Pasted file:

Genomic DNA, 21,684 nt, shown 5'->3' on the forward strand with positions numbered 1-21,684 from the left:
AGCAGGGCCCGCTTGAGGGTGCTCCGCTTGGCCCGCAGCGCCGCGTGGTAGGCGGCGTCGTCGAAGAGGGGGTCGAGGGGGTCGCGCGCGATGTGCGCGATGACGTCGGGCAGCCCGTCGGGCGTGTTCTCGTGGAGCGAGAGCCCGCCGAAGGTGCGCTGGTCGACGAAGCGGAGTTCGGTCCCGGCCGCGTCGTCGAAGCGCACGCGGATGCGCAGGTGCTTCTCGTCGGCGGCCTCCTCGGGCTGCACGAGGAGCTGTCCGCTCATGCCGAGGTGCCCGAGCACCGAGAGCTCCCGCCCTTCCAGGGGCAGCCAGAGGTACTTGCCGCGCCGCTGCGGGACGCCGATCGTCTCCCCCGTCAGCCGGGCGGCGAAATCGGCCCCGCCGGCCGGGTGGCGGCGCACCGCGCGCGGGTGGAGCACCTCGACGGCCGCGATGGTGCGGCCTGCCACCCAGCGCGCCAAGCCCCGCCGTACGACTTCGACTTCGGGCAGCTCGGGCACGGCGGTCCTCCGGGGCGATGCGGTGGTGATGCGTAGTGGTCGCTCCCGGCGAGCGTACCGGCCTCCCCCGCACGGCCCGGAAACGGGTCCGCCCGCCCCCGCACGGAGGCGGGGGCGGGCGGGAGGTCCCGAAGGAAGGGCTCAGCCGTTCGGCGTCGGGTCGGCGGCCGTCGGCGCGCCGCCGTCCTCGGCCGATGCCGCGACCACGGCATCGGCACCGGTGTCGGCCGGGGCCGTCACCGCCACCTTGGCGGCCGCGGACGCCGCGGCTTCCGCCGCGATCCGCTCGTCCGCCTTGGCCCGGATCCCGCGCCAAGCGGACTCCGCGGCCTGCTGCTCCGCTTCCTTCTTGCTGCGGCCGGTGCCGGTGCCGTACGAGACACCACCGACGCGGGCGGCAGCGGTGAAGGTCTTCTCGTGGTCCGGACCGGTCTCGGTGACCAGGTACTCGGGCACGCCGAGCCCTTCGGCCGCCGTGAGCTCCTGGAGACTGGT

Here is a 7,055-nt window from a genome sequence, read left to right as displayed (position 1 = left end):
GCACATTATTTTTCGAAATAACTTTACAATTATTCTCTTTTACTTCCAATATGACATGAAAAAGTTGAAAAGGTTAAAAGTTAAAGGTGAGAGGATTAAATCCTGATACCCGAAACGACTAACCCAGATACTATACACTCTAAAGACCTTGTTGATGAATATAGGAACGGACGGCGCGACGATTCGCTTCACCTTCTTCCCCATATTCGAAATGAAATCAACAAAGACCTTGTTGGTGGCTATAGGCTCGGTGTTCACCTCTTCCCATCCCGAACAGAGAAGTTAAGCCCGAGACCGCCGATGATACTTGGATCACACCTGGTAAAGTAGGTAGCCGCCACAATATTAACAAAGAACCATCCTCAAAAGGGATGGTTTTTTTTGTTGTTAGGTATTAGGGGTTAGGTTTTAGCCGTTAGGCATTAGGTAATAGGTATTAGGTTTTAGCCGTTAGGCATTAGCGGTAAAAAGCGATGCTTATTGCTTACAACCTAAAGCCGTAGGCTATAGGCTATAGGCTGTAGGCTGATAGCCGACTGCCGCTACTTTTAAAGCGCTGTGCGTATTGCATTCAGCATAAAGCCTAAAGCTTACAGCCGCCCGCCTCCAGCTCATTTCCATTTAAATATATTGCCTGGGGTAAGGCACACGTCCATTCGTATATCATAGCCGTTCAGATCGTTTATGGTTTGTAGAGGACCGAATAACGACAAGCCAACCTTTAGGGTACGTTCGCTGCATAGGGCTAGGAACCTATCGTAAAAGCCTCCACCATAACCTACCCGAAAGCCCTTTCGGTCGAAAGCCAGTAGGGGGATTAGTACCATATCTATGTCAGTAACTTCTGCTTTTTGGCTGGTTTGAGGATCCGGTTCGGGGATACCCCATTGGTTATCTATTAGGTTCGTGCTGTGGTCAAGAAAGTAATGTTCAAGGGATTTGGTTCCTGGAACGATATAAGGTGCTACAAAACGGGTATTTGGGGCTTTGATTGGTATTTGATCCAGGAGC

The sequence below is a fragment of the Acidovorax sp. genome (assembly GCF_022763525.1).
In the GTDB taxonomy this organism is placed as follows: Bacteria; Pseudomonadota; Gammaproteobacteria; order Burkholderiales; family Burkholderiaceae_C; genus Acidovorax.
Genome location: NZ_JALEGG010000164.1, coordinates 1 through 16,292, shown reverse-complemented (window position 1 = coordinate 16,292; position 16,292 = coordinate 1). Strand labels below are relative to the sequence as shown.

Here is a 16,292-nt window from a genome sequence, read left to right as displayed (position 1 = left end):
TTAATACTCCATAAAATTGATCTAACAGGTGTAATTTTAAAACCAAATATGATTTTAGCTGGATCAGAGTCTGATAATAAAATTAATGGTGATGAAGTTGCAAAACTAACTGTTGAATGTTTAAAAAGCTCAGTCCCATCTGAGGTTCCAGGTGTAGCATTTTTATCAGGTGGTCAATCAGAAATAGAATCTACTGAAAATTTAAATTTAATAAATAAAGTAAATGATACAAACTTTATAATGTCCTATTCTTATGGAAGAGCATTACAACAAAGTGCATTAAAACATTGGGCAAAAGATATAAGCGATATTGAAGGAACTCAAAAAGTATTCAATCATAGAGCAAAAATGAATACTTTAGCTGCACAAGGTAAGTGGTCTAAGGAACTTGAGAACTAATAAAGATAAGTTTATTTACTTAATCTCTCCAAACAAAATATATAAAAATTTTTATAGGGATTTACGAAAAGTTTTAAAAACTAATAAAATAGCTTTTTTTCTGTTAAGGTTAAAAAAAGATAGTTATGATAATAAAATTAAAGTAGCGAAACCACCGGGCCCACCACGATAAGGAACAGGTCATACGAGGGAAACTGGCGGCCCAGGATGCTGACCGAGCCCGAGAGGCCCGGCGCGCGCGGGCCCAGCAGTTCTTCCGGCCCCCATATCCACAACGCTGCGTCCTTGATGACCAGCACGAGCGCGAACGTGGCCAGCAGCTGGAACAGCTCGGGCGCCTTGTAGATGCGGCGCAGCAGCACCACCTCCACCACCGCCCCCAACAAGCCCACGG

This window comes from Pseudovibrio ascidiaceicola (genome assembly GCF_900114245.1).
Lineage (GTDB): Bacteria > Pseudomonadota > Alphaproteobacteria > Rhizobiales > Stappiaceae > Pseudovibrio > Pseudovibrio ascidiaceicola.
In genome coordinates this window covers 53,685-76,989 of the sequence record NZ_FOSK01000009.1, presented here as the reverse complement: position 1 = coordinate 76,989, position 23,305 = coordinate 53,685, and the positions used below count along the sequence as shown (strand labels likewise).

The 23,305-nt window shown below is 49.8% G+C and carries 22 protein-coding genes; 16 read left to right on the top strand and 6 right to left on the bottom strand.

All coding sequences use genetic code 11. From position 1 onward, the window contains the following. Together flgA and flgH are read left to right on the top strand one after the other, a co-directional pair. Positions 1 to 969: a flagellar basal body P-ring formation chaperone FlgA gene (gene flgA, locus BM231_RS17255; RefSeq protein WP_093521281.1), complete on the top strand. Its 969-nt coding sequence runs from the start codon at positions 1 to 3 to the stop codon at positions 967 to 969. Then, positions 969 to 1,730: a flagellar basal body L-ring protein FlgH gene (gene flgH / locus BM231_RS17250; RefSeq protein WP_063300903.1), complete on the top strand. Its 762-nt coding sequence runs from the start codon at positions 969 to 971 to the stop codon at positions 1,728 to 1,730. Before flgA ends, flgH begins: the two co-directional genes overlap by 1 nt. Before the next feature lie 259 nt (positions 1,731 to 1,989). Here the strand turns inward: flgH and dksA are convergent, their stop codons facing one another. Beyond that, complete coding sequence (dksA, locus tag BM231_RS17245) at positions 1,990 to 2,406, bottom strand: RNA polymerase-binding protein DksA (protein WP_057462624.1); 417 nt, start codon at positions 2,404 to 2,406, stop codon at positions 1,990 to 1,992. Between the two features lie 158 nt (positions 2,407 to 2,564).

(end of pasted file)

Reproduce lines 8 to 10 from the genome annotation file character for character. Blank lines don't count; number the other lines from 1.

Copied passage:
Here is a 16,292-nt window from a genome sequence, read left to right as displayed (position 1 = left end):
TTAATACTCCATAAAATTGATCTAACAGGTGTAATTTTAAAACCAAATATGATTTTAGCTGGATCAGAGTCTGATAATAAAATTAATGGTGATGAAGTTGCAAAACTAACTGTTGAATGTTTAAAAAGCTCAGTCCCATCTGAGGTTCCAGGTGTAGCATTTTTATCAGGTGGTCAATCAGAAATAGAATCTACTGAAAATTTAAATTTAATAAATAAAGTAAATGATACAAACTTTATAATGTCCTATTCTTATGGAAGAGCATTACAACAAAGTGCATTAAAACATTGGGCAAAAGATATAAGCGATATTGAAGGAACTCAAAAAGTATTCAATCATAGAGCAAAAATGAATACTTTAGCTGCACAAGGTAAGTGGTCTAAGGAACTTGAGAACTAATAAAGATAAGTTTATTTACTTAATCTCTCCAAACAAAATATATAAAAATTTTTATAGGGATTTACGAAAAGTTTTAAAAACTAATAAAATAGCTTTTTTTCTGTTAAGGTTAAAAAAAGATAGTTATGATAATAAAATTAAAGTAGCGAAACCACCGGGCCCACCACGATAAGGAACAGGTCATACGAGGGAAACTGGCGGCCCAGGATGCTGACCGAGCCCGAGAGGCCCGGCGCGCGCGGGCCCAGCAGTTCTTCCGGCCCCCATATCCACAACGCTGCGTCCTTGATGACCAGCACGAGCGCGAACGTGGCCAGCAGCTGGAACAGCTCGGGCGCCTTGTAGATGCGGCGCAGCAGCACCACCTCCACCACCGCCCCCAACAAGCCCACGG

This window comes from Pseudovibrio ascidiaceicola (genome assembly GCF_900114245.1).